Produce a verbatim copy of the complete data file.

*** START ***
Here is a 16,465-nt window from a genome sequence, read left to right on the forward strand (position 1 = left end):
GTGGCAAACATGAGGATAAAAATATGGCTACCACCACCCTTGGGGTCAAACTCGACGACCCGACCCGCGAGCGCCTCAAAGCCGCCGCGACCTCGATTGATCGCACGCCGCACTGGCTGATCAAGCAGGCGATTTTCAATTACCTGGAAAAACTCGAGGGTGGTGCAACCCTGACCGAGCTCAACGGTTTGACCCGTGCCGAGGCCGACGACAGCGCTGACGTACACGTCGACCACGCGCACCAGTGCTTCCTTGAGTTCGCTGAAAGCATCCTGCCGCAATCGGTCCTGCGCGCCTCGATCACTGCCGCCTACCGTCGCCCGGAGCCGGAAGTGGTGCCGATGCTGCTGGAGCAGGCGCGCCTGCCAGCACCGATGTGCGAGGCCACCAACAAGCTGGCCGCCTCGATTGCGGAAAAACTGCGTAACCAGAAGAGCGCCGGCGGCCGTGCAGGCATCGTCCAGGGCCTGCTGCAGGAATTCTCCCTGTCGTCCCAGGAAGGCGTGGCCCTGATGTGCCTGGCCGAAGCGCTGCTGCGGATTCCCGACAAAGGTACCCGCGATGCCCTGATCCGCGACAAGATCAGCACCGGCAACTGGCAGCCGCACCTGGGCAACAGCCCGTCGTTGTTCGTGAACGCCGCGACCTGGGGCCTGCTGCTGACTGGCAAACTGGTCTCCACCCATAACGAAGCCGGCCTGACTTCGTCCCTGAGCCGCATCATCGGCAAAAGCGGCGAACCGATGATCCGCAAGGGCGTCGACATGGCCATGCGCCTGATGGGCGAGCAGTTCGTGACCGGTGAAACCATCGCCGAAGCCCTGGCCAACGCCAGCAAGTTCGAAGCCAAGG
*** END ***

Here is a 16,465-nt window from a genome sequence, read left to right on the forward strand (position 1 = left end):
GTGGCAAACATGAGGATAAAAATATGGCTACCACCACCCTTGGGGTCAAACTCGACGACCCGACCCGCGAGCGCCTCAAAGCCGCCGCGACCTCGATTGATCGCACGCCGCACTGGCTGATCAAGCAGGCGATTTTCAATTACCTGGAAAAACTCGAGGGTGGTGCAACCCTGACCGAGCTCAACGGTTTGACCCGTGCCGAGGCCGACGACAGCGCTGACGTACACGTCGACCACGCGCACCAGTGCTTCCTTGAGTTCGCTGAAAGCATCCTGCCGCAATCGGTCCTGCGCGCCTCGATCACTGCCGCCTACCGTCGCCCGGAGCCGGAAGTGGTGCCGATGCTGCTGGAGCAGGCGCGCCTGCCAGCACCGATGTGCGAGGCCACCAACAAGCTGGCCGCCTCGATTGCGGAAAAACTGCGTAACCAGAAGAGCGCCGGCGGCCGTGCAGGCATCGTCCAGGGCCTGCTGCAGGAATTCTCCCTGTCGTCCCAGGAAGGCGTGGCCCTGATGTGCCTGGCCGAAGCGCTGCTGCGGATTCCCGACAAAGGTACCCGCGATGCCCTGATCCGCGACAAGATCAGCACCGGCAACTGGCAGCCGCACCTGGGCAACAGCCCGTCGTTGTTCGTGAACGCCGCGACCTGGGGCCTGCTGCTGACTGGCAAACTGGTCTCCACCCATAACGAAGCCGGCCTGACTTCGTCCCTGAGCCGCATCATCGGCAAAAGCGGCGAACCGATGATCCGCAAGGGCGTCGACATGGCCATGCGCCTGATGGGCGAGCAGTTCGTGACCGGTGAAACCATCGCCGAAGCCCTGGCCAACGCCAGCAAGTTCGAAGCCAAGG